Roger is quick to dismiss the strange occurrences, but his wife Carolyn, who has been waking up with unexplained bruises all over her body, is less willing to overlook the ominous sense of danger in the house. She seeks out Lorraine Warren at a public paranormal meeting and begs for her help. Ed and Lorraine visit the home and immediately pick up on the malevolence of the place – Lorraine is said to be a clairvoyant. The Warrens agree to help the Perron family, but Lorraine’s open connection to the world around her puts her at risk of the spiritual world connecting back with her. When it is understood that the entity in the home has latched itself on to the members of the Perron family, they have no choice but to undergo what Ed describes as an exorcism of their home. They need only to survive long enough to see the process completed.
The 1970’s setting in “The Conjuring” – developed by production designer Julie Berghoff and art director Geoffrey S. Grimsman – adds a rich and refreshing texture to the costumes and cars, as well as influences the plot itself via the available technology of the time. When the Warrens’ team of paranormal investigators set up camp in the house, they attempt to gain proof of the presence of a spirit by rigging the home with 35mm still cameras as well as using a World War II-era 16mm Bolex motion picture camera and black lights to carry out their investigation. All of this territory feels like new ground after so many recycled modern-day horror films. Even the opening title card, a giant title that scrolls past vertically after an on-screen text paragraph introducing the film’s characters, is reminiscent of the classic horror films of the past.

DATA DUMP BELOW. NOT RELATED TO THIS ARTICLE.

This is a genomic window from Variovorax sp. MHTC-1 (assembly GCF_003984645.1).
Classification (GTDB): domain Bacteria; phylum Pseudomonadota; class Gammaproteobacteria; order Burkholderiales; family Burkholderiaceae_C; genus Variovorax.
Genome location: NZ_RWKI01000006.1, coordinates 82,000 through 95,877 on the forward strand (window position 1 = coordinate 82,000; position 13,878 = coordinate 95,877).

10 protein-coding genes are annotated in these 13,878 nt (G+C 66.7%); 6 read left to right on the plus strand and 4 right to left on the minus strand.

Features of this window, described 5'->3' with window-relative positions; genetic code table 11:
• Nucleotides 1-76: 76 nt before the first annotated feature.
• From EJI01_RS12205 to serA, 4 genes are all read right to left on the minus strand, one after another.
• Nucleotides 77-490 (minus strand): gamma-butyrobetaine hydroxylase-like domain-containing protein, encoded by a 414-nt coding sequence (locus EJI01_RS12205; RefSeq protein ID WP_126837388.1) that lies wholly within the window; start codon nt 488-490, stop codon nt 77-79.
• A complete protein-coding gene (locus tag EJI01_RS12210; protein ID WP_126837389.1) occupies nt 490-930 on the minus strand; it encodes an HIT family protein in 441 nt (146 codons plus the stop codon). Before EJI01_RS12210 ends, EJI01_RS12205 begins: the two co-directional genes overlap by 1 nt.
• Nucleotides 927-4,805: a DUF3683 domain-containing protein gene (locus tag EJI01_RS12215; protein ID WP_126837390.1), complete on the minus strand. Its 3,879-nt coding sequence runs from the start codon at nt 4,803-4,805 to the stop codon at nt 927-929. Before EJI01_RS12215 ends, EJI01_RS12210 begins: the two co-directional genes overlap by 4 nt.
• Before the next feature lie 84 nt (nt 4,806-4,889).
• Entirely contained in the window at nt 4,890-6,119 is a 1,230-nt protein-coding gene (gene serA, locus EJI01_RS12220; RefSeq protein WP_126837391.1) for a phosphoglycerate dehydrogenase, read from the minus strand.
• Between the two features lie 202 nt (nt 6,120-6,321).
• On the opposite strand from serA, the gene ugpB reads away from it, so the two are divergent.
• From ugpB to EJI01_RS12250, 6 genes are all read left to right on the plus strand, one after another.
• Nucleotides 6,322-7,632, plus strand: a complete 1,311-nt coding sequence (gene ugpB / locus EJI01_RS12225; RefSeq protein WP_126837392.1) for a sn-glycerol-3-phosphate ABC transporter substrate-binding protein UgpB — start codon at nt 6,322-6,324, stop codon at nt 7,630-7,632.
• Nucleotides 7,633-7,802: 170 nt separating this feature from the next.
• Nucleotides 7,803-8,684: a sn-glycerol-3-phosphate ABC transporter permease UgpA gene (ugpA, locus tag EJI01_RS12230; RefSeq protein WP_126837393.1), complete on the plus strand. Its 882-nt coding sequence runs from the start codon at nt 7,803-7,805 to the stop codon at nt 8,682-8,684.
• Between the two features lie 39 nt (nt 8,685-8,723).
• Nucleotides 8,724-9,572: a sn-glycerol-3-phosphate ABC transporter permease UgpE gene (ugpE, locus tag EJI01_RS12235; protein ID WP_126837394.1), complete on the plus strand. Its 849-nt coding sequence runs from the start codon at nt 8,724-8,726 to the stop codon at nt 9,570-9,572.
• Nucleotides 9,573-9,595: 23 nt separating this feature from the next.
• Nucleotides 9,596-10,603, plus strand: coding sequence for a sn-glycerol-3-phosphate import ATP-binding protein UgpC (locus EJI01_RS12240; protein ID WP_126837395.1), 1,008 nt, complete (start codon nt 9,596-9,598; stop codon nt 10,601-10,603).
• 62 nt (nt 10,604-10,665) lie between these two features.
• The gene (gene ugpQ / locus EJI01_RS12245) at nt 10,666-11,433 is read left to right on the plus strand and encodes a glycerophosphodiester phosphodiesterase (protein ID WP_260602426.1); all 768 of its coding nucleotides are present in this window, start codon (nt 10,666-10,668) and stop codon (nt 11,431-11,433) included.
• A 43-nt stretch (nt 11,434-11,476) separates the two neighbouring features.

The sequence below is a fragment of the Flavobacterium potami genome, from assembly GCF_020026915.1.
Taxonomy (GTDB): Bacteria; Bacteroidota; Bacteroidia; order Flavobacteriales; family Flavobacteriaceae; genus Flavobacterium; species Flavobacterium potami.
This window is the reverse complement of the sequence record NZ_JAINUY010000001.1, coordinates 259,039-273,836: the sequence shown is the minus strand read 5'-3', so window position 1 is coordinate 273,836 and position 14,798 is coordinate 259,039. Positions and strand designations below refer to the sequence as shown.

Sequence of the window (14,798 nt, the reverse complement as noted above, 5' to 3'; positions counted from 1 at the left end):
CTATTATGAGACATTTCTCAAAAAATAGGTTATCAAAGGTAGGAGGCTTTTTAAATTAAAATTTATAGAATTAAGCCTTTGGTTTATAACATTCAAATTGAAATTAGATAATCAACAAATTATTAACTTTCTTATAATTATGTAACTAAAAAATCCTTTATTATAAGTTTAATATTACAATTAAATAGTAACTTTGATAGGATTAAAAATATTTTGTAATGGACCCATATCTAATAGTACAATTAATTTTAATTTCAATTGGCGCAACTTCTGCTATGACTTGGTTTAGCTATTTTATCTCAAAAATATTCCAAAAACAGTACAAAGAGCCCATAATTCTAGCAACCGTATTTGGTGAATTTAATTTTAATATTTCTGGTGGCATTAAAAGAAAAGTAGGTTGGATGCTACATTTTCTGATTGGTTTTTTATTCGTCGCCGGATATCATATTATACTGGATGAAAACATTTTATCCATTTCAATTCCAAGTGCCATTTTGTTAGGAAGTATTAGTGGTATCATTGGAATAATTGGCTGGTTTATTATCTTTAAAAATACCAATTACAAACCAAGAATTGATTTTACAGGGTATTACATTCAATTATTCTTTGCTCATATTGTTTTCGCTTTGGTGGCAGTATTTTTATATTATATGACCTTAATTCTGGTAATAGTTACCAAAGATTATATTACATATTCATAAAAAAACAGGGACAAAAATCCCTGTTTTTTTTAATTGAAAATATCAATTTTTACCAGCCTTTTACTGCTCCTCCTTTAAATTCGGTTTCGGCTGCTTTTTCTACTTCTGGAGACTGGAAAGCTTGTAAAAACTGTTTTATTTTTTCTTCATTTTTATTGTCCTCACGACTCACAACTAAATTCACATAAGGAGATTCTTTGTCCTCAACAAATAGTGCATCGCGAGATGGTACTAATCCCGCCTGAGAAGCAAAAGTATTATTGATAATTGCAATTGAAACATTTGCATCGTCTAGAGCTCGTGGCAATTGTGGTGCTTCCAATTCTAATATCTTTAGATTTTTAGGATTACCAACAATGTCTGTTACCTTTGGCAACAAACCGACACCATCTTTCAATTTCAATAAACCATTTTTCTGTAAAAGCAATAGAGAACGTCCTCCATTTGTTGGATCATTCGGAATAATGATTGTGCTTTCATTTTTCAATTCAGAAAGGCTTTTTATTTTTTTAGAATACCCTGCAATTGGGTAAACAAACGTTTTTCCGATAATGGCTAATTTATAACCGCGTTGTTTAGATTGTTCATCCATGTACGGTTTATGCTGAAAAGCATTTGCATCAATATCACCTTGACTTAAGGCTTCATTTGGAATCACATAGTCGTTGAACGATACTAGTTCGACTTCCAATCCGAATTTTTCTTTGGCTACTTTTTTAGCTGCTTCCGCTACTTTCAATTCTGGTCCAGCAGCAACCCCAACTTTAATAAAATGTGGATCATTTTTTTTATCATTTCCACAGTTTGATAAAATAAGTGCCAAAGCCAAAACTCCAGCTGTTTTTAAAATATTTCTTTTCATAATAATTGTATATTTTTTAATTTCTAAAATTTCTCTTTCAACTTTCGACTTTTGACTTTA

Ron Livingston provides a likable personality to the bleak narrative, but the real stars of the film are the Warrens. Developed with consideration to the possibility of franchising their other cases into follow-up films, the Warrens are given mysterious pasts and actors Patrick Wilson and Vera Farmiga have great chemistry.